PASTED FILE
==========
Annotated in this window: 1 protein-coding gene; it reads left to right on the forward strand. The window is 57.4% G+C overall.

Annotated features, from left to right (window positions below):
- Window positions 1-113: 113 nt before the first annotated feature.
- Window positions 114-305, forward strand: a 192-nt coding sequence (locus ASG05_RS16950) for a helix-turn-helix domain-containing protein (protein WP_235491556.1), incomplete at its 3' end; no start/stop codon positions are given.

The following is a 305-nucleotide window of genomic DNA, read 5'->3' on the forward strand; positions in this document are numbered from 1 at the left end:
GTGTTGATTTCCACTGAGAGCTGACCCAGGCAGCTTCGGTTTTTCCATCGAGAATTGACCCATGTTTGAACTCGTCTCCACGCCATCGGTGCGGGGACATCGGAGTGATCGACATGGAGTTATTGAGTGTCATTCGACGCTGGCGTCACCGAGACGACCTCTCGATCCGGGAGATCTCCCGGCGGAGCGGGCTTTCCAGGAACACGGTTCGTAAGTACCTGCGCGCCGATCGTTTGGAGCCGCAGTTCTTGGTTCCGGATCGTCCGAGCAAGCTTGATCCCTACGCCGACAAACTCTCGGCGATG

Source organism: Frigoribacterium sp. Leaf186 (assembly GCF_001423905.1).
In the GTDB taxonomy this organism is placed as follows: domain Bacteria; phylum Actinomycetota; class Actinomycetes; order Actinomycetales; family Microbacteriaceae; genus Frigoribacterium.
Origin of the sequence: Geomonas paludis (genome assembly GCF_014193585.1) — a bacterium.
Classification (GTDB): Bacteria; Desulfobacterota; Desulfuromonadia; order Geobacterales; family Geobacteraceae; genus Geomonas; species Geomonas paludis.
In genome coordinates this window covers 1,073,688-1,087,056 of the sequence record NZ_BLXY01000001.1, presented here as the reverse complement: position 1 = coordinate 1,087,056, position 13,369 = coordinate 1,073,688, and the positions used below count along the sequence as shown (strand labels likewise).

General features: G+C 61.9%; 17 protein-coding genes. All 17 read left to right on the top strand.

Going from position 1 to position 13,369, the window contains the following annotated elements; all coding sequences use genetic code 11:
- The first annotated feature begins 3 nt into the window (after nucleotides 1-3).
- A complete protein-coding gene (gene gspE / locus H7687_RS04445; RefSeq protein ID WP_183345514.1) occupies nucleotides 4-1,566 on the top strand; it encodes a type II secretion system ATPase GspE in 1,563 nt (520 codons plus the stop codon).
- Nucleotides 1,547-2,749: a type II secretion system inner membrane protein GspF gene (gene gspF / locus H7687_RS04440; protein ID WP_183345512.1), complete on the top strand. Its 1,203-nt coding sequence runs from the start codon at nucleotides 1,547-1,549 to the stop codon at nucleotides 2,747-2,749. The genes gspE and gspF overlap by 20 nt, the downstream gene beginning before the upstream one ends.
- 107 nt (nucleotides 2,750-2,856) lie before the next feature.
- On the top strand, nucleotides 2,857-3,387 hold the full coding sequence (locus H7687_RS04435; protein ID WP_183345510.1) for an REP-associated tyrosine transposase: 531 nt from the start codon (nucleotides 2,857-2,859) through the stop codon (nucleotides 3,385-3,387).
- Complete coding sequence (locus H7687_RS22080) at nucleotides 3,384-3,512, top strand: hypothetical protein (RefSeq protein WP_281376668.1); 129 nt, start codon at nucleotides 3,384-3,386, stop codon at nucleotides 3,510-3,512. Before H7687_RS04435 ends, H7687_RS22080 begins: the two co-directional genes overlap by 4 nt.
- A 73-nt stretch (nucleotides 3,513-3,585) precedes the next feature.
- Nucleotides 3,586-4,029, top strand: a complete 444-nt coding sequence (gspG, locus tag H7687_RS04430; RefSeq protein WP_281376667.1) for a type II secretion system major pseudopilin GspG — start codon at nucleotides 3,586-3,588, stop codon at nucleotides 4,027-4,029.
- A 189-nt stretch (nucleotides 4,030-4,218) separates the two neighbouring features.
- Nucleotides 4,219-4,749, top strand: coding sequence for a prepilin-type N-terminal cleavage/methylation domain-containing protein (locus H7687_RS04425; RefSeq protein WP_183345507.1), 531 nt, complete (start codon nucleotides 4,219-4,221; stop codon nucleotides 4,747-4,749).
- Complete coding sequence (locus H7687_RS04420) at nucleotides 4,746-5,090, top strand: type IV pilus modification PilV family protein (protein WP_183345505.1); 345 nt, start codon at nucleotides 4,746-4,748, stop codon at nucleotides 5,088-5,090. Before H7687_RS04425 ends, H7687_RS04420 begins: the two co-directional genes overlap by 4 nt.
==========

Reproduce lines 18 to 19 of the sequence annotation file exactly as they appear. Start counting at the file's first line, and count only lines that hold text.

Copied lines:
- On the top strand, nucleotides 2,857-3,387 hold the full coding sequence (locus H7687_RS04435; protein ID WP_183345510.1) for an REP-associated tyrosine transposase: 531 nt from the start codon (nucleotides 2,857-2,859) through the stop codon (nucleotides 3,385-3,387).
- Complete coding sequence (locus H7687_RS22080) at nucleotides 3,384-3,512, top strand: hypothetical protein (RefSeq protein WP_281376668.1); 129 nt, start codon at nucleotides 3,384-3,386, stop codon at nucleotides 3,510-3,512. Before H7687_RS04435 ends, H7687_RS22080 begins: the two co-directional genes overlap by 4 nt.